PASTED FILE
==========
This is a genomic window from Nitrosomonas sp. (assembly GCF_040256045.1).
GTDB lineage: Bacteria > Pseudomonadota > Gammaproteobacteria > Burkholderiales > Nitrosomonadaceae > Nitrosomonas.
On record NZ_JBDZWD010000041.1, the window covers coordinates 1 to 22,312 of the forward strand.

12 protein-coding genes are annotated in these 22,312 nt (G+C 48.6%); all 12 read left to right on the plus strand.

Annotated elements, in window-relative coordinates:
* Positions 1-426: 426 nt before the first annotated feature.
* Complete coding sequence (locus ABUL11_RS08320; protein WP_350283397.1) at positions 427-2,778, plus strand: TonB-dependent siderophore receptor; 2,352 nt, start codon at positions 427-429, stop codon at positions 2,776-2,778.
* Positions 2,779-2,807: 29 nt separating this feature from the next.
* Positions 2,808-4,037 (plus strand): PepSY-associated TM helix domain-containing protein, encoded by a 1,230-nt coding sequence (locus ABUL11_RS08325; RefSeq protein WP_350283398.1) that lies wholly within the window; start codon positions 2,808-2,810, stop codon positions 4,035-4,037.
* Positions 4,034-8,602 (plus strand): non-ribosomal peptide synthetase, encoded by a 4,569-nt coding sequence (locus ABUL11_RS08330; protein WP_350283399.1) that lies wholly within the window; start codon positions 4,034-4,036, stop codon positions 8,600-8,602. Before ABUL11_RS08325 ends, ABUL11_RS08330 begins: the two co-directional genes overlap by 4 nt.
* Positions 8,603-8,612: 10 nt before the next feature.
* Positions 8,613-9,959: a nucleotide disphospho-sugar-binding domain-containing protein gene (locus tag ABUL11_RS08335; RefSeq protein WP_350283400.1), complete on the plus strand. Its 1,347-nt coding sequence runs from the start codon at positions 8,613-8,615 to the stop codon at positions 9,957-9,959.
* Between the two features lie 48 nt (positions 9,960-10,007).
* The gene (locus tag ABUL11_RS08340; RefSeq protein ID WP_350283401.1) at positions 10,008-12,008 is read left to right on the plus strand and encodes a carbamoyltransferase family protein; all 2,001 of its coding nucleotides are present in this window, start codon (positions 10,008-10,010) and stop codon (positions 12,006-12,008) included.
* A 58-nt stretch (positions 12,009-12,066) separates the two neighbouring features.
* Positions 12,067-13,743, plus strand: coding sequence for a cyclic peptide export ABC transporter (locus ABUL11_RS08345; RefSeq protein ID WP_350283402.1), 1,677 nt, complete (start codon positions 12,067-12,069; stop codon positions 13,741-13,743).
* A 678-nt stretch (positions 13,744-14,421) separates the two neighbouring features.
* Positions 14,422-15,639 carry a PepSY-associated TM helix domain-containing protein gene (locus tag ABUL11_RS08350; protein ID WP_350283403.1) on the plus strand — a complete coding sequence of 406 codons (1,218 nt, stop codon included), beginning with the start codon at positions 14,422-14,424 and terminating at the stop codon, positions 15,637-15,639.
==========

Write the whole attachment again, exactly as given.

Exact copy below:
This is a genomic window from Nitrosomonas sp. (assembly GCF_040256045.1).
GTDB lineage: Bacteria > Pseudomonadota > Gammaproteobacteria > Burkholderiales > Nitrosomonadaceae > Nitrosomonas.
On record NZ_JBDZWD010000041.1, the window covers coordinates 1 to 22,312 of the forward strand.

12 protein-coding genes are annotated in these 22,312 nt (G+C 48.6%); all 12 read left to right on the plus strand.

Annotated elements, in window-relative coordinates:
* Positions 1-426: 426 nt before the first annotated feature.
* Complete coding sequence (locus ABUL11_RS08320; protein WP_350283397.1) at positions 427-2,778, plus strand: TonB-dependent siderophore receptor; 2,352 nt, start codon at positions 427-429, stop codon at positions 2,776-2,778.
* Positions 2,779-2,807: 29 nt separating this feature from the next.
* Positions 2,808-4,037 (plus strand): PepSY-associated TM helix domain-containing protein, encoded by a 1,230-nt coding sequence (locus ABUL11_RS08325; RefSeq protein WP_350283398.1) that lies wholly within the window; start codon positions 2,808-2,810, stop codon positions 4,035-4,037.
* Positions 4,034-8,602 (plus strand): non-ribosomal peptide synthetase, encoded by a 4,569-nt coding sequence (locus ABUL11_RS08330; protein WP_350283399.1) that lies wholly within the window; start codon positions 4,034-4,036, stop codon positions 8,600-8,602. Before ABUL11_RS08325 ends, ABUL11_RS08330 begins: the two co-directional genes overlap by 4 nt.
* Positions 8,603-8,612: 10 nt before the next feature.
* Positions 8,613-9,959: a nucleotide disphospho-sugar-binding domain-containing protein gene (locus tag ABUL11_RS08335; RefSeq protein WP_350283400.1), complete on the plus strand. Its 1,347-nt coding sequence runs from the start codon at positions 8,613-8,615 to the stop codon at positions 9,957-9,959.
* Between the two features lie 48 nt (positions 9,960-10,007).
* The gene (locus tag ABUL11_RS08340; RefSeq protein ID WP_350283401.1) at positions 10,008-12,008 is read left to right on the plus strand and encodes a carbamoyltransferase family protein; all 2,001 of its coding nucleotides are present in this window, start codon (positions 10,008-10,010) and stop codon (positions 12,006-12,008) included.
* A 58-nt stretch (positions 12,009-12,066) separates the two neighbouring features.
* Positions 12,067-13,743, plus strand: coding sequence for a cyclic peptide export ABC transporter (locus ABUL11_RS08345; RefSeq protein ID WP_350283402.1), 1,677 nt, complete (start codon positions 12,067-12,069; stop codon positions 13,741-13,743).
* A 678-nt stretch (positions 13,744-14,421) separates the two neighbouring features.
* Positions 14,422-15,639 carry a PepSY-associated TM helix domain-containing protein gene (locus tag ABUL11_RS08350; protein ID WP_350283403.1) on the plus strand — a complete coding sequence of 406 codons (1,218 nt, stop codon included), beginning with the start codon at positions 14,422-14,424 and terminating at the stop codon, positions 15,637-15,639.